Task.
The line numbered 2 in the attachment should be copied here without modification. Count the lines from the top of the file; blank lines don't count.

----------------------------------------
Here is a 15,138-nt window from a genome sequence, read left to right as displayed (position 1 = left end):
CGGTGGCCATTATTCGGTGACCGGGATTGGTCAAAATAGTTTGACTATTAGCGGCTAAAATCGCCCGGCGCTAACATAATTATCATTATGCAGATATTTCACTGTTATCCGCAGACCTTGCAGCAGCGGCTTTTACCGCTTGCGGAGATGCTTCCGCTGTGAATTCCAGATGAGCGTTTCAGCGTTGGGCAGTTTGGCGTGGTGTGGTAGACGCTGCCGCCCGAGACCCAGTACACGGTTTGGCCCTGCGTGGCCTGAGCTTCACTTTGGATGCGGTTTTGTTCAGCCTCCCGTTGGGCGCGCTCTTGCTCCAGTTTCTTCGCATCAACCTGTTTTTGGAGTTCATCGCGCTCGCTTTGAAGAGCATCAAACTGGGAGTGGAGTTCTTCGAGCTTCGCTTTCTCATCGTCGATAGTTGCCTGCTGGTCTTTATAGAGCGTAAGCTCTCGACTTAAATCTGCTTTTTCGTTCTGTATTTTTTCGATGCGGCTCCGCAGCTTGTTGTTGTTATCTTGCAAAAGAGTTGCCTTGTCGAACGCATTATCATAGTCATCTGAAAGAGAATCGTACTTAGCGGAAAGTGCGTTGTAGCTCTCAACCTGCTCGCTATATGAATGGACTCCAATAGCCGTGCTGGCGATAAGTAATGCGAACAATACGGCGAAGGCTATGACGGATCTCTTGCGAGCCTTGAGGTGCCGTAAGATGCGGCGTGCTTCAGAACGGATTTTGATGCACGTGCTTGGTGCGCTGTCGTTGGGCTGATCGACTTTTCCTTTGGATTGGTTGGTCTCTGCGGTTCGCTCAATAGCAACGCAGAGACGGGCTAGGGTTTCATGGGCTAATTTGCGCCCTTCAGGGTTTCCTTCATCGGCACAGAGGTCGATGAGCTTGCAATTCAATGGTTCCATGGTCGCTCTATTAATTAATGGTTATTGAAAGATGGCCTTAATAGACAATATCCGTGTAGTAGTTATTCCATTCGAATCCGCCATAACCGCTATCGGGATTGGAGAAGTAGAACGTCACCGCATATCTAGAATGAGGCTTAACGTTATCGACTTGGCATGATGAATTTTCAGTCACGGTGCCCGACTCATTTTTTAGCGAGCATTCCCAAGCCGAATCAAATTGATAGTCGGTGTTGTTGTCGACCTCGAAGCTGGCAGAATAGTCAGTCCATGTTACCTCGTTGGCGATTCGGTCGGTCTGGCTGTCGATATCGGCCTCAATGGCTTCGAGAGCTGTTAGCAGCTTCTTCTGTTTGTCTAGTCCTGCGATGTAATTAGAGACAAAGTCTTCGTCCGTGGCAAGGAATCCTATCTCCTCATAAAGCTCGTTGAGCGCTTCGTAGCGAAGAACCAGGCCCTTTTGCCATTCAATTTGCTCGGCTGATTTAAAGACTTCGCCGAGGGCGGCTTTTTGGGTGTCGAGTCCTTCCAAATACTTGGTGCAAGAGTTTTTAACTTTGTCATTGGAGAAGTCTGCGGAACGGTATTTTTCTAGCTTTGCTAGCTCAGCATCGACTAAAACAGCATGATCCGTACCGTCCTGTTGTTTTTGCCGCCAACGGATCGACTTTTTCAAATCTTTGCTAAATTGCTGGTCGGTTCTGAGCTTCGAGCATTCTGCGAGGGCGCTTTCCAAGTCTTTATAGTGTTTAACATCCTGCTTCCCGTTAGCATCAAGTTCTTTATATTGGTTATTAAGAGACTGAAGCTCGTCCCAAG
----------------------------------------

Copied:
CGGTGGCCATTATTCGGTGACCGGGATTGGTCAAAATAGTTTGACTATTAGCGGCTAAAATCGCCCGGCGCTAACATAATTATCATTATGCAGATATTTCACTGTTATCCGCAGACCTTGCAGCAGCGGCTTTTACCGCTTGCGGAGATGCTTCCGCTGTGAATTCCAGATGAGCGTTTCAGCGTTGGGCAGTTTGGCGTGGTGTGGTAGACGCTGCCGCCCGAGACCCAGTACACGGTTTGGCCCTGCGTGGCCTGAGCTTCACTTTGGATGCGGTTTTGTTCAGCCTCCCGTTGGGCGCGCTCTTGCTCCAGTTTCTTCGCATCAACCTGTTTTTGGAGTTCATCGCGCTCGCTTTGAAGAGCATCAAACTGGGAGTGGAGTTCTTCGAGCTTCGCTTTCTCATCGTCGATAGTTGCCTGCTGGTCTTTATAGAGCGTAAGCTCTCGACTTAAATCTGCTTTTTCGTTCTGTATTTTTTCGATGCGGCTCCGCAGCTTGTTGTTGTTATCTTGCAAAAGAGTTGCCTTGTCGAACGCATTATCATAGTCATCTGAAAGAGAATCGTACTTAGCGGAAAGTGCGTTGTAGCTCTCAACCTGCTCGCTATATGAATGGACTCCAATAGCCGTGCTGGCGATAAGTAATGCGAACAATACGGCGAAGGCTATGACGGATCTCTTGCGAGCCTTGAGGTGCCGTAAGATGCGGCGTGCTTCAGAACGGATTTTGATGCACGTGCTTGGTGCGCTGTCGTTGGGCTGATCGACTTTTCCTTTGGATTGGTTGGTCTCTGCGGTTCGCTCAATAGCAACGCAGAGACGGGCTAGGGTTTCATGGGCTAATTTGCGCCCTTCAGGGTTTCCTTCATCGGCACAGAGGTCGATGAGCTTGCAATTCAATGGTTCCATGGTCGCTCTATTAATTAATGGTTATTGAAAGATGGCCTTAATAGACAATATCCGTGTAGTAGTTATTCCATTCGAATCCGCCATAACCGCTATCGGGATTGGAGAAGTAGAACGTCACCGCATATCTAGAATGAGGCTTAACGTTATCGACTTGGCATGATGAATTTTCAGTCACGGTGCCCGACTCATTTTTTAGCGAGCATTCCCAAGCCGAATCAAATTGATAGTCGGTGTTGTTGTCGACCTCGAAGCTGGCAGAATAGTCAGTCCATGTTACCTCGTTGGCGATTCGGTCGGTCTGGCTGTCGATATCGGCCTCAATGGCTTCGAGAGCTGTTAGCAGCTTCTTCTGTTTGTCTAGTCCTGCGATGTAATTAGAGACAAAGTCTTCGTCCGTGGCAAGGAATCCTATCTCCTCATAAAGCTCGTTGAGCGCTTCGTAGCGAAGAACCAGGCCCTTTTGCCATTCAATTTGCTCGGCTGATTTAAAGACTTCGCCGAGGGCGGCTTTTTGGGTGTCGAGTCCTTCCAAATACTTGGTGCAAGAGTTTTTAACTTTGTCATTGGAGAAGTCTGCGGAACGGTATTTTTCTAGCTTTGCTAGCTCAGCATCGACTAAAACAGCATGATCCGTACCGTCCTGTTGTTTTTGCCGCCAACGGATCGACTTTTTCAAATCTTTGCTAAATTGCTGGTCGGTTCTGAGCTTCGAGCATTCTGCGAGGGCGCTTTCCAAGTCTTTATAGTGTTTAACATCCTGCTTCCCGTTAGCATCAAGTTCTTTATATTGGTTATTAAGAGACTGAAGCTCGTCCCAAG